Language is as deep in us as our thoughts; indeed, we cannot think without language, nor do we belong to a family, a culture, or a society, apart from language. When people have an ethnic heritage, even if it is somewhat remote, it still “speaks to them,” as the poignant idiom has it. Healthy Catholics react with similar feelings of loyalty and comfort to the sound of Latin. Those who are opposed to it are somewhat like races that have been taught to hate their origins in order to blend in and get along with the people in power. A sad business, really, and one that cannot but backfire.

As Jesus once said, “the children of this world are wiser in their generation than the children of light” (Lk 16:8). Secular governments have reestablished the rights of indigenous peoples and their languages, but in the Catholic Church — supposedly run by those who have the best interests of the faithful at heart — we have yet to see any equivalent restoration of the right of the laity to their own tradition or any appropriate recognition and revitalization of her mother tongue. Moreover, native peoples have labored mightily to retain and reintroduce their own languages, even when these have fallen on hard times and seemed threatened with extinction. An entire modern nation, Israel, has taught itself to speak a formerly “dead” language, Hebrew. Classes in Latin and classical Greek conversation are being taught around the world. Does the Latin-rite Church have any excuse whatsoever for not retaining and reintroducing its own language on a global scale, beginning with serious Latin immersion courses in seminaries?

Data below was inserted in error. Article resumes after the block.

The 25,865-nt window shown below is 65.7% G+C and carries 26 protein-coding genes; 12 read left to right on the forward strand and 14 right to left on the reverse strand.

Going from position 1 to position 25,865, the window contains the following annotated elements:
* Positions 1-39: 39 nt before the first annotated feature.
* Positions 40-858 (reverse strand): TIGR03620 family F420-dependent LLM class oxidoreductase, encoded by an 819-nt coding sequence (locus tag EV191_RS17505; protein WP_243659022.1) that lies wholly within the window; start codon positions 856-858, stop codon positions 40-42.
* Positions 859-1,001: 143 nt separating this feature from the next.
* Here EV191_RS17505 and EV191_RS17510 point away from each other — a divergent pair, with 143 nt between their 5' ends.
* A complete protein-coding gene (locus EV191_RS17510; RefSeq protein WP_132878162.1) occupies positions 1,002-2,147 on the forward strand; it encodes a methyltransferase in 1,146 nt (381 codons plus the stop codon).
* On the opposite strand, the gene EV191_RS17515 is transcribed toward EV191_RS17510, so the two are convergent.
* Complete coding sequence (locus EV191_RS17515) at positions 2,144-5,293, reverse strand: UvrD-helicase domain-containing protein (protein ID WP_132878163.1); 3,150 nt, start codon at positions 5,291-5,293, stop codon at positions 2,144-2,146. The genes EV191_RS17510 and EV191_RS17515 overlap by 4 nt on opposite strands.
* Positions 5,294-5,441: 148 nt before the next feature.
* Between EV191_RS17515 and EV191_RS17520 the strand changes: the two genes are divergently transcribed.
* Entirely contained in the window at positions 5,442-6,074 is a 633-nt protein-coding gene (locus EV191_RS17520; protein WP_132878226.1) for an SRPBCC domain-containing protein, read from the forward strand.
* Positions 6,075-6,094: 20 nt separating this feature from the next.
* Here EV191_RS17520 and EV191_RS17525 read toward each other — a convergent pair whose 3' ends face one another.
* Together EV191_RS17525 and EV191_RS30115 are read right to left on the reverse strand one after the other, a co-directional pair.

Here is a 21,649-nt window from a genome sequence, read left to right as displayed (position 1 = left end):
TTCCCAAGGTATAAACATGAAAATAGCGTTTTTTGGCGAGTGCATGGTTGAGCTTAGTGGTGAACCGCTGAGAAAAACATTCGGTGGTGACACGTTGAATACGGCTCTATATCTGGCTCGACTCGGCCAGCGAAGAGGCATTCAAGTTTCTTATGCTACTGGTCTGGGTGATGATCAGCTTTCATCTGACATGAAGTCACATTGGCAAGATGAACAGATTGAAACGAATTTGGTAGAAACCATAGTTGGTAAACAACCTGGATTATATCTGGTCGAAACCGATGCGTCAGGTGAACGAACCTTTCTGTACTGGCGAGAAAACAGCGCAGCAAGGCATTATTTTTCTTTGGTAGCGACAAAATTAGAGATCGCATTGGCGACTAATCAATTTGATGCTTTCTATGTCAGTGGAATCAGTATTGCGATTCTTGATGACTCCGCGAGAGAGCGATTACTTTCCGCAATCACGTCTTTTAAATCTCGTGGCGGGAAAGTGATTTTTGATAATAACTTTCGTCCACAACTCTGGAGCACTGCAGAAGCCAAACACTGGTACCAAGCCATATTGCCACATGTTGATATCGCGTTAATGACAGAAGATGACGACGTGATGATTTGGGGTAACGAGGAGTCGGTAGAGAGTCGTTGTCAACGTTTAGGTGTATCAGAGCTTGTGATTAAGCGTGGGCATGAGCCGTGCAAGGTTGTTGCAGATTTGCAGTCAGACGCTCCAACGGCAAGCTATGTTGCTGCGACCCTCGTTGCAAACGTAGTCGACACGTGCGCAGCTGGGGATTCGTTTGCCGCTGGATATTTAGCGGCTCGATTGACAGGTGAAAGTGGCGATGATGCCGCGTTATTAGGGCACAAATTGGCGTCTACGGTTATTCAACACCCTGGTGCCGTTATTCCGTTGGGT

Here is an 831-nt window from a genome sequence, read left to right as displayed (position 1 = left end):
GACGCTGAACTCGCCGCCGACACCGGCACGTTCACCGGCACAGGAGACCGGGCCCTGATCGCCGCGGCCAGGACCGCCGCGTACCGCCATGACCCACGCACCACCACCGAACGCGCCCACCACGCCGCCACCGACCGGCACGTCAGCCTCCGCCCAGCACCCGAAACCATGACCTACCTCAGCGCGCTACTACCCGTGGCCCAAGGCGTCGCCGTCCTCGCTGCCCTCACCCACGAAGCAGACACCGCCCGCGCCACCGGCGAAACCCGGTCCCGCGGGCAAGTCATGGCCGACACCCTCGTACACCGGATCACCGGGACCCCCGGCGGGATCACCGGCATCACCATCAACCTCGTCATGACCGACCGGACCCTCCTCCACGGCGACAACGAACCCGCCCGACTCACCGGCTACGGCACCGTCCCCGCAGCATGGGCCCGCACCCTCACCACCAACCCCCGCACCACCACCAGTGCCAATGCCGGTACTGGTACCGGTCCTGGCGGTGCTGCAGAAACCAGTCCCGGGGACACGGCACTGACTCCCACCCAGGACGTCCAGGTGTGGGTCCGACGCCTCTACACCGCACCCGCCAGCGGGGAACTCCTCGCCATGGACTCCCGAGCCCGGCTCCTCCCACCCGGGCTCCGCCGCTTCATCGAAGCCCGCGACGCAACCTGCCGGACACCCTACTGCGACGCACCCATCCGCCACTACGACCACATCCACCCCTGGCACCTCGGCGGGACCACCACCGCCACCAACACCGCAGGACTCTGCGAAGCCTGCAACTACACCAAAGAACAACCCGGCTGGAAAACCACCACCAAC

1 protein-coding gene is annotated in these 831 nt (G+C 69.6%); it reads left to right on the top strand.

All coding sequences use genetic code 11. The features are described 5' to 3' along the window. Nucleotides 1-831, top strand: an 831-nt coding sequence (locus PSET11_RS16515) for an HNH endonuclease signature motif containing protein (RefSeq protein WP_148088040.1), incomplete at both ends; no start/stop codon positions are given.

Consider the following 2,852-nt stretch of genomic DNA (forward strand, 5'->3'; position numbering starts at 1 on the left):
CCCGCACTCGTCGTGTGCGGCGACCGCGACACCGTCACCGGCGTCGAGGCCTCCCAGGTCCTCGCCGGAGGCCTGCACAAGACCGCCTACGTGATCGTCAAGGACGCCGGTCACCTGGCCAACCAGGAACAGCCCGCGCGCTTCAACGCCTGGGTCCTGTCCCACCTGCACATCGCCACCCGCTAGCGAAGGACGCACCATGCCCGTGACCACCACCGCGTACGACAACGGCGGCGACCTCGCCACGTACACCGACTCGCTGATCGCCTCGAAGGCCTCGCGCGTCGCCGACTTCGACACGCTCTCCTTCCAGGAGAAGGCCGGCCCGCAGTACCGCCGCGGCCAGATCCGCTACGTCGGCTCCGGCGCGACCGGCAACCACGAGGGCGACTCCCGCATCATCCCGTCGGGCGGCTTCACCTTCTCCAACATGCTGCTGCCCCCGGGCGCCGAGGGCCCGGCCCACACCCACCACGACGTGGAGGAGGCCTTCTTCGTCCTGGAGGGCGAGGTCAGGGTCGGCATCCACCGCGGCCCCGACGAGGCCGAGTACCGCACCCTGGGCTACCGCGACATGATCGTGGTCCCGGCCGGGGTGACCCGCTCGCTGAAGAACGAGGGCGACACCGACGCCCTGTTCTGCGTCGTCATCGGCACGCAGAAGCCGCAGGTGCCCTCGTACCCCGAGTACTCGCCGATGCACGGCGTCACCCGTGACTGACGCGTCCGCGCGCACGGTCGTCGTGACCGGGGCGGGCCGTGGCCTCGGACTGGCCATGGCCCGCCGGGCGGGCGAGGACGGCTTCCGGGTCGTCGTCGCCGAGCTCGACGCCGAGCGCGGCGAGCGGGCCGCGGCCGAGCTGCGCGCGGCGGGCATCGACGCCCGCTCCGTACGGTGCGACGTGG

Nor can anyone point to Vatican II and say that the Council Fathers desired the abolition of the Latin language or the heritage, culture, and identity bound up with it, so that we must swallow this decision “out of obedience” to the will of the episcopate. As I demonstrated in this article, availing myself of the eye-opening diaries of Henri de Lubac, large numbers of bishops at the Council pleaded, with sound arguments and a spirit of urgency, for the retention and bolstering of Latin.

In reality, I believe it is as simple as this: in addition to its stupendous linguistic qualities, Latin invariably and viscerally reminds us of the venerable antiquity, solidity, stability, and coherence of the Catholic Faith. Therefore, it is intrinsically, one might say sacramentally, opposed to the project of the Modernists. Yet theirs was the project that prevailed during and after the Council, and the People of God, in whose name the memoricide was committed, have borne the burden of disorientation and deracination.

Maori with traditional face painting

(In the charged atmosphere leading up to the Amazon Synod, I feel it necessary to add that, unlike the Synod working document that wishes to “inculturate” liturgy within a pagan or semi-Christian milieu, I would not be in favor of incorporating Maori dancing, chanting, or face painting into the Catholic liturgy. At the same time, I am absolutely in favor of efforts to preserve native languages and art forms, purged of problematic elements. One could, however, imagine Maori decorative art having a tastefully subtle influence on furnishings, vessels, vestments, and icons, much as occurred in the Chinese context: see here and here. I could readily imagine Daniel Mitsui doing amazing things with Maori patterns: New Zealand Tridentine Mass cards, perhaps? For my own thoughts on true and false inculturation, see here.)

UPDATE: A priest in New Zealand sent me this photo of a Catholic church with Maori decoration: